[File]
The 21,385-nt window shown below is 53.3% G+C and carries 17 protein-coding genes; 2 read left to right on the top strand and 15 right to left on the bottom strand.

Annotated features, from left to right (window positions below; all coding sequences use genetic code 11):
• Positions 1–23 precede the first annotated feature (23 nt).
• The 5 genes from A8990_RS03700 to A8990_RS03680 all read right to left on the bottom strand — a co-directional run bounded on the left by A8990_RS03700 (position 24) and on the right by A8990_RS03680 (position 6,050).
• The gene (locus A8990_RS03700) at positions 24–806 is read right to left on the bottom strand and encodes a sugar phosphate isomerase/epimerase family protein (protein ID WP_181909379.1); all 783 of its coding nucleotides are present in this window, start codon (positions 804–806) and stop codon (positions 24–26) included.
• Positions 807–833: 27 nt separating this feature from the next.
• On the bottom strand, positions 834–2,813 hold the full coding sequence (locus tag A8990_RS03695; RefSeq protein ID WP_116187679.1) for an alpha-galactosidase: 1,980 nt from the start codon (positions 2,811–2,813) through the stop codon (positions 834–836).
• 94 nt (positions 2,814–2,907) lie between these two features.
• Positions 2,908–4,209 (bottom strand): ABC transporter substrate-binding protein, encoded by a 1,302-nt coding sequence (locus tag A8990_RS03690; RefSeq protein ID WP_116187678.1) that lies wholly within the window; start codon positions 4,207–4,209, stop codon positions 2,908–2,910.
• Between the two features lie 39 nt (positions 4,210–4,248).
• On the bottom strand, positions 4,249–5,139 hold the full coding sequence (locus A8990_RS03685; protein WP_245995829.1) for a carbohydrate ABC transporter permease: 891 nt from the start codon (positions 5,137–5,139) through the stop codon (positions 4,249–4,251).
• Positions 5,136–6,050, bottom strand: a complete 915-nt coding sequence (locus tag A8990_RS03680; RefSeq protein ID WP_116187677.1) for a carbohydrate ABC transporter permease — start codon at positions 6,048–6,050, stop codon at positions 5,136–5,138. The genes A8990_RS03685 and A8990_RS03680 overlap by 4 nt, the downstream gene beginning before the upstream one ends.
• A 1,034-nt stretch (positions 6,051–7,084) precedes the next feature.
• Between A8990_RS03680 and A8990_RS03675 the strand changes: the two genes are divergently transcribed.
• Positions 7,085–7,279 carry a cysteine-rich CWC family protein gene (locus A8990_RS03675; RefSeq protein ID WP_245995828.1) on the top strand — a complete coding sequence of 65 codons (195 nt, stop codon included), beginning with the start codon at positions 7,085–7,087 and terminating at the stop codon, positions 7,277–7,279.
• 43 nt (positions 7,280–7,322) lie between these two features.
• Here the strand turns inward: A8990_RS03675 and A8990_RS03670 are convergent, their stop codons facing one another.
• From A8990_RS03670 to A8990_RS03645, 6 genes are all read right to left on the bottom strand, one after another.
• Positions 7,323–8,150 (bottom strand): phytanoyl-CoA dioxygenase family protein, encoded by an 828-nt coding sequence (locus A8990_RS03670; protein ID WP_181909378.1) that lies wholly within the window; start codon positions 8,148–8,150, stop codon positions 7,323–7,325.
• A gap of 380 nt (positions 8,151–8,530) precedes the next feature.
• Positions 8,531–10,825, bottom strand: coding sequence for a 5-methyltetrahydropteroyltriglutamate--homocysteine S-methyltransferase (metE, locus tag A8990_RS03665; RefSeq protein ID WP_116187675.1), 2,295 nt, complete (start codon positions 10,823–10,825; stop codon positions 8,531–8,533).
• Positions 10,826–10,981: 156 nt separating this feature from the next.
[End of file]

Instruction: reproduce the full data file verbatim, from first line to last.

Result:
The 21,385-nt window shown below is 53.3% G+C and carries 17 protein-coding genes; 2 read left to right on the top strand and 15 right to left on the bottom strand.

Annotated features, from left to right (window positions below; all coding sequences use genetic code 11):
• Positions 1–23 precede the first annotated feature (23 nt).
• The 5 genes from A8990_RS03700 to A8990_RS03680 all read right to left on the bottom strand — a co-directional run bounded on the left by A8990_RS03700 (position 24) and on the right by A8990_RS03680 (position 6,050).
• The gene (locus A8990_RS03700) at positions 24–806 is read right to left on the bottom strand and encodes a sugar phosphate isomerase/epimerase family protein (protein ID WP_181909379.1); all 783 of its coding nucleotides are present in this window, start codon (positions 804–806) and stop codon (positions 24–26) included.
• Positions 807–833: 27 nt separating this feature from the next.
• On the bottom strand, positions 834–2,813 hold the full coding sequence (locus tag A8990_RS03695; RefSeq protein ID WP_116187679.1) for an alpha-galactosidase: 1,980 nt from the start codon (positions 2,811–2,813) through the stop codon (positions 834–836).
• 94 nt (positions 2,814–2,907) lie between these two features.
• Positions 2,908–4,209 (bottom strand): ABC transporter substrate-binding protein, encoded by a 1,302-nt coding sequence (locus tag A8990_RS03690; RefSeq protein ID WP_116187678.1) that lies wholly within the window; start codon positions 4,207–4,209, stop codon positions 2,908–2,910.
• Between the two features lie 39 nt (positions 4,210–4,248).
• On the bottom strand, positions 4,249–5,139 hold the full coding sequence (locus A8990_RS03685; protein WP_245995829.1) for a carbohydrate ABC transporter permease: 891 nt from the start codon (positions 5,137–5,139) through the stop codon (positions 4,249–4,251).
• Positions 5,136–6,050, bottom strand: a complete 915-nt coding sequence (locus tag A8990_RS03680; RefSeq protein ID WP_116187677.1) for a carbohydrate ABC transporter permease — start codon at positions 6,048–6,050, stop codon at positions 5,136–5,138. The genes A8990_RS03685 and A8990_RS03680 overlap by 4 nt, the downstream gene beginning before the upstream one ends.
• A 1,034-nt stretch (positions 6,051–7,084) precedes the next feature.
• Between A8990_RS03680 and A8990_RS03675 the strand changes: the two genes are divergently transcribed.
• Positions 7,085–7,279 carry a cysteine-rich CWC family protein gene (locus A8990_RS03675; RefSeq protein ID WP_245995828.1) on the top strand — a complete coding sequence of 65 codons (195 nt, stop codon included), beginning with the start codon at positions 7,085–7,087 and terminating at the stop codon, positions 7,277–7,279.
• 43 nt (positions 7,280–7,322) lie between these two features.
• Here the strand turns inward: A8990_RS03675 and A8990_RS03670 are convergent, their stop codons facing one another.
• From A8990_RS03670 to A8990_RS03645, 6 genes are all read right to left on the bottom strand, one after another.
• Positions 7,323–8,150 (bottom strand): phytanoyl-CoA dioxygenase family protein, encoded by an 828-nt coding sequence (locus A8990_RS03670; protein ID WP_181909378.1) that lies wholly within the window; start codon positions 8,148–8,150, stop codon positions 7,323–7,325.
• A gap of 380 nt (positions 8,151–8,530) precedes the next feature.
• Positions 8,531–10,825, bottom strand: coding sequence for a 5-methyltetrahydropteroyltriglutamate--homocysteine S-methyltransferase (metE, locus tag A8990_RS03665; RefSeq protein ID WP_116187675.1), 2,295 nt, complete (start codon positions 10,823–10,825; stop codon positions 8,531–8,533).
• Positions 10,826–10,981: 156 nt separating this feature from the next.